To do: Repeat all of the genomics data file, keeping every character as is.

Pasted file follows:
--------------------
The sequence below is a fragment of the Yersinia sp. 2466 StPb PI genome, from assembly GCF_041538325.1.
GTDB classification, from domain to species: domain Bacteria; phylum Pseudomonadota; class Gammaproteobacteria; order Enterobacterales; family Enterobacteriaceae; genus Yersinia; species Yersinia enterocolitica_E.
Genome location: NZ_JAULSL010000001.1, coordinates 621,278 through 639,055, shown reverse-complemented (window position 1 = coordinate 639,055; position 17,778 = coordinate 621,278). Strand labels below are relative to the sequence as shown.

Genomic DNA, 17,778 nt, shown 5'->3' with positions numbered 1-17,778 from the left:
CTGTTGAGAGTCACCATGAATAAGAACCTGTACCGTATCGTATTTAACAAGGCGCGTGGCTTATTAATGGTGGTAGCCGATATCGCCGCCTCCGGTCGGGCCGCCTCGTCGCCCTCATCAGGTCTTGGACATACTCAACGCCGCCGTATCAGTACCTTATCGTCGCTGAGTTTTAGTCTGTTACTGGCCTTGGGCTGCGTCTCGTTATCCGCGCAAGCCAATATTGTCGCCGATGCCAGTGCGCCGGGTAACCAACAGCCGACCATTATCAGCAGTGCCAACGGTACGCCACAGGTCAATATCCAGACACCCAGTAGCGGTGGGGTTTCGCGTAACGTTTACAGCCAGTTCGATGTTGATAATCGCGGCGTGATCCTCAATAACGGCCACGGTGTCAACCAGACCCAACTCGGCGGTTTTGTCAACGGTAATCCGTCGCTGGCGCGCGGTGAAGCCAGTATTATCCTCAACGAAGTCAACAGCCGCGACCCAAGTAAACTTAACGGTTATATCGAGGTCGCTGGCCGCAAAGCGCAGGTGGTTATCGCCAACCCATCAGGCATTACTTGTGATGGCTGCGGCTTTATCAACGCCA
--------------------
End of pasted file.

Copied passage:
The sequence below is a fragment of the Yersinia sp. 2466 StPb PI genome, from assembly GCF_041538325.1.
GTDB classification, from domain to species: domain Bacteria; phylum Pseudomonadota; class Gammaproteobacteria; order Enterobacterales; family Enterobacteriaceae; genus Yersinia; species Yersinia enterocolitica_E.
Genome location: NZ_JAULSL010000001.1, coordinates 621,278 through 639,055, shown reverse-complemented (window position 1 = coordinate 639,055; position 17,778 = coordinate 621,278). Strand labels below are relative to the sequence as shown.

Genomic DNA, 17,778 nt, shown 5'->3' with positions numbered 1-17,778 from the left:
CTGTTGAGAGTCACCATGAATAAGAACCTGTACCGTATCGTATTTAACAAGGCGCGTGGCTTATTAATGGTGGTAGCCGATATCGCCGCCTCCGGTCGGGCCGCCTCGTCGCCCTCATCAGGTCTTGGACATACTCAACGCCGCCGTATCAGTACCTTATCGTCGCTGAGTTTTAGTCTGTTACTGGCCTTGGGCTGCGTCTCGTTATCCGCGCAAGCCAATATTGTCGCCGATGCCAGTGCGCCGGGTAACCAACAGCCGACCATTATCAGCAGTGCCAACGGTACGCCACAGGTCAATATCCAGACACCCAGTAGCGGTGGGGTTTCGCGTAACGTTTACAGCCAGTTCGATGTTGATAATCGCGGCGTGATCCTCAATAACGGCCACGGTGTCAACCAGACCCAACTCGGCGGTTTTGTCAACGGTAATCCGTCGCTGGCGCGCGGTGAAGCCAGTATTATCCTCAACGAAGTCAACAGCCGCGACCCAAGTAAACTTAACGGTTATATCGAGGTCGCTGGCCGCAAAGCGCAGGTGGTTATCGCCAACCCATCAGGCATTACTTGTGATGGCTGCGGCTTTATCAACGCCA